At short range, using a ranged weapon, you should pretty much just need to pull the trigger. At longer ranges, though, they present a larger target but still leave you plenty of room to miss. In combat, it isn't necessarily easier to hit at all - technically it's probably more difficult, though I'll probably handwave that.

Up close and personal

Melée combat is a slightly trickier proposition, because with the best will in the world it's quite hard to fight a mob all at once, and not realistically easier to fight them because of numbers. Rather, you're trying to defend yourself against several opponents, while only being able to attack each one with part of your concentration. A recipe for disaster!

Fortunately, here in gameland we are not limited by pedantic details like plausibility. Heroes should battle their way through packs of enemies, and fend off howling hordes from the castle gates, and so they will. A character in combat with a horde gains a bonus based on the Magnitude of the horde, not because it's especially logical, but because it fits the tone we're going for. Monitors, after all, are the sort of reptiles whose problem with hitting people is more likely to be all that annoying dodging out of the way than concerns about self-defence.

A horde can only benefit from cover if it's substantial enough to obscure a good portion of the group.

That host on the morrow lay withered and strown.

How should we model damaging hordes? I think here the slightly unspecified nature of how combat works may help. Because I'm planning to handwave things like ammunition, we don't need to be too precise about things like how many shots are fired. My immediate inclination is to say that a normal weapon just takes down one enemy per hit, or two with a critical. Soft weapons work exactly as well as hard ones; they effectively take an enemy out of the fight. There is the question of armour, though - should armoured hordes exist? Shouldn't armoured hordes exist?

Another possibility would be to handle hordes entirely differently. Perhaps the weapon strength indicates the damage inflicted on the horde (with some adjustment - perhaps half strength? perhaps a rolled bonus based on strength?).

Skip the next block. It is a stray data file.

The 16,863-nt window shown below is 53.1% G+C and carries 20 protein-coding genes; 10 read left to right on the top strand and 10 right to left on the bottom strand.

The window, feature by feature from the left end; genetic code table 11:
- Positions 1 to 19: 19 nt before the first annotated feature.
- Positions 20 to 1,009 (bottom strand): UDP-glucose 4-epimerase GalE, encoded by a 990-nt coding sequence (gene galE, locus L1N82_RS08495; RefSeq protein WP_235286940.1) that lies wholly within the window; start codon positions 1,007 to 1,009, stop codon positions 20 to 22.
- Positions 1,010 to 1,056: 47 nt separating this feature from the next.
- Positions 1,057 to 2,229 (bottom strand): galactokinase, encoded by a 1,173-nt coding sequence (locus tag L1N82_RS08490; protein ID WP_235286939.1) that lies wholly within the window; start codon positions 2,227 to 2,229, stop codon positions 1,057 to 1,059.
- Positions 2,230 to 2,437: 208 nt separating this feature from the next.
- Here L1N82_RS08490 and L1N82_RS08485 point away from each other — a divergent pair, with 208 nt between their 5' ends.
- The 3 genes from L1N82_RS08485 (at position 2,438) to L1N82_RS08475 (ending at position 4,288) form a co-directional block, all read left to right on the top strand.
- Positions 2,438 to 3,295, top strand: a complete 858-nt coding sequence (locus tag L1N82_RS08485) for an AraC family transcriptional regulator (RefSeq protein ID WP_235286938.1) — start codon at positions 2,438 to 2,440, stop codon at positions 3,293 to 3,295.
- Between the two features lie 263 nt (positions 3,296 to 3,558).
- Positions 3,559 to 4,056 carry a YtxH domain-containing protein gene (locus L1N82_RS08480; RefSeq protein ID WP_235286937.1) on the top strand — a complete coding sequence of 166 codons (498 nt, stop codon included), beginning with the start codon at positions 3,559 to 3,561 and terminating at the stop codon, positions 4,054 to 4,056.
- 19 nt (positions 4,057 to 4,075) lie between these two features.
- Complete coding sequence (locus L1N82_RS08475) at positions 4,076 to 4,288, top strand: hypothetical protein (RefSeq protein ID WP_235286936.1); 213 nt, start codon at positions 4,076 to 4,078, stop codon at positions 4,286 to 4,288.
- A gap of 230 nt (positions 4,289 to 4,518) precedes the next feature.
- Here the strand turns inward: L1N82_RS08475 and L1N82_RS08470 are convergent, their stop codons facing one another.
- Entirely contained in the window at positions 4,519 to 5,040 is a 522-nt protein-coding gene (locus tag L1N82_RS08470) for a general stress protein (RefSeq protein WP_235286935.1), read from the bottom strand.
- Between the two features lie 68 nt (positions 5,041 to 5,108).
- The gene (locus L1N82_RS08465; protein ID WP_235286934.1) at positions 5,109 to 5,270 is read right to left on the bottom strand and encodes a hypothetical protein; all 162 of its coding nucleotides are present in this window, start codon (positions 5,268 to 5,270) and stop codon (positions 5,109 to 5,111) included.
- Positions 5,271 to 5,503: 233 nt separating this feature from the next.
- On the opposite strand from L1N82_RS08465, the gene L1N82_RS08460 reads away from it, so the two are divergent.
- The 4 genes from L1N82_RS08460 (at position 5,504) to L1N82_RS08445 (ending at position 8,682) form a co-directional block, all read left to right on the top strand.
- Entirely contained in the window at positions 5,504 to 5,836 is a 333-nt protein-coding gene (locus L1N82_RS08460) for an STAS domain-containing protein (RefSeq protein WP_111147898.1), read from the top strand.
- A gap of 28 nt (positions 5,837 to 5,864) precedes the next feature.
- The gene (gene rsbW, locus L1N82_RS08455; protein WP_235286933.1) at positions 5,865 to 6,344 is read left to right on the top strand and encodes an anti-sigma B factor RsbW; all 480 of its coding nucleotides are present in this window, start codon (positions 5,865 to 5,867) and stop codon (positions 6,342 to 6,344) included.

Weapons that hit an area are likely to cause additional damage to a horde. They might have a rating, or I could just use a single "Blast" keyword that does X additional damage.

A blast soft weapon might have its normal effect against the horde rather than causing damage; have to think about that one.

Suggested rules

A horde is a group of creatures that act as one for mechanical purposes. Hordes are used in order to:

  • Provide a way for comparatively weak enemies to threaten powerful player characters.
  • Simplify the handling of large groups of enemies.
  • Allow scenes where you fight overwhelming hordes of enemies.


A horde acts in the same way as other creatures, receiving two actions per round.


A horde's skill with attacks equals its basic skill + 1/2 its current Magnitude. A horde calculates critical hits based on this adjusted skill.

A horde may divide attacks between suitable targets, in which case its skill is determined by the Magnitude attacking each target.

A horde is often unable to bring its full numbers to bear on an enemy, due to restricted space or line of sight. Typically Magnitude 10 of a horde can attack a single target, but circumstances may change or remove this restriction.

Fighting Hordes

Hordes are large, and any attack is liable to hit something. A horde grants a bonus of 1/4 its Magnitude to all attack rolls.

Any successful hit against a horde reduces its Magnitude by 1d3, regardless of weapon type. For every 3 points of Strength a weapon grants, add +1 to the roll.

A weapon with the Blast property may roll an additional 1d3.

Yes, I have deliberately left "successful" a bit vague, as at the time of writing I'm not sure yet how combat normally works!


A horde moves according to the normal rules. Regardless of size, a horde can move through any gap large enough to admit one of its constituent members. Movement through a gap significantly narrower than the horde, or with enough obstacles to restrict movement en masse, counts as difficult terrain.


A horde cannot be pinned by weapons that lack the Heavy or Blast properties. Other effects can cause pinning as normal.

1 comment:

  1. What I didn't discuss was, for some reason, the idea of keeping hordes within existing mechanics by simply allocating them Wounds like everyone else.